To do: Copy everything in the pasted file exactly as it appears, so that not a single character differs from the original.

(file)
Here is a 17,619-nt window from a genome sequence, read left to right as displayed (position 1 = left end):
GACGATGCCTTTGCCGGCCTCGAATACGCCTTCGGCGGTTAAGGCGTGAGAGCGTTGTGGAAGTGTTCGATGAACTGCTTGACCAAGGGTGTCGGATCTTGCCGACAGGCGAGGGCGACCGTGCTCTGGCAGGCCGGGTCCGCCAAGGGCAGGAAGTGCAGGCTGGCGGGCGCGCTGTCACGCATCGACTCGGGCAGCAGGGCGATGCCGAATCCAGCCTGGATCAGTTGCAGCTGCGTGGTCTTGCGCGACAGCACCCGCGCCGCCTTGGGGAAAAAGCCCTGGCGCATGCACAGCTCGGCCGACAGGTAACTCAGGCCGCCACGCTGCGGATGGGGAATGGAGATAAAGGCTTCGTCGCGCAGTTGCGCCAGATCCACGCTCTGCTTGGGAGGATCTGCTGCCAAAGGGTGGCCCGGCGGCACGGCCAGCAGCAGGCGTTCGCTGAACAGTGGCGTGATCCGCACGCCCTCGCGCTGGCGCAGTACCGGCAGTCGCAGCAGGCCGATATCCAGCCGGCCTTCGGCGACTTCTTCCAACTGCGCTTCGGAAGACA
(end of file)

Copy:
Here is a 17,619-nt window from a genome sequence, read left to right as displayed (position 1 = left end):
GACGATGCCTTTGCCGGCCTCGAATACGCCTTCGGCGGTTAAGGCGTGAGAGCGTTGTGGAAGTGTTCGATGAACTGCTTGACCAAGGGTGTCGGATCTTGCCGACAGGCGAGGGCGACCGTGCTCTGGCAGGCCGGGTCCGCCAAGGGCAGGAAGTGCAGGCTGGCGGGCGCGCTGTCACGCATCGACTCGGGCAGCAGGGCGATGCCGAATCCAGCCTGGATCAGTTGCAGCTGCGTGGTCTTGCGCGACAGCACCCGCGCCGCCTTGGGGAAAAAGCCCTGGCGCATGCACAGCTCGGCCGACAGGTAACTCAGGCCGCCACGCTGCGGATGGGGAATGGAGATAAAGGCTTCGTCGCGCAGTTGCGCCAGATCCACGCTCTGCTTGGGAGGATCTGCTGCCAAAGGGTGGCCCGGCGGCACGGCCAGCAGCAGGCGTTCGCTGAACAGTGGCGTGATCCGCACGCCCTCGCGCTGGCGCAGTACCGGCAGTCGCAGCAGGCCGATATCCAGCCGGCCTTCGGCGACTTCTTCCAACTGCGCTTCGGAAGACA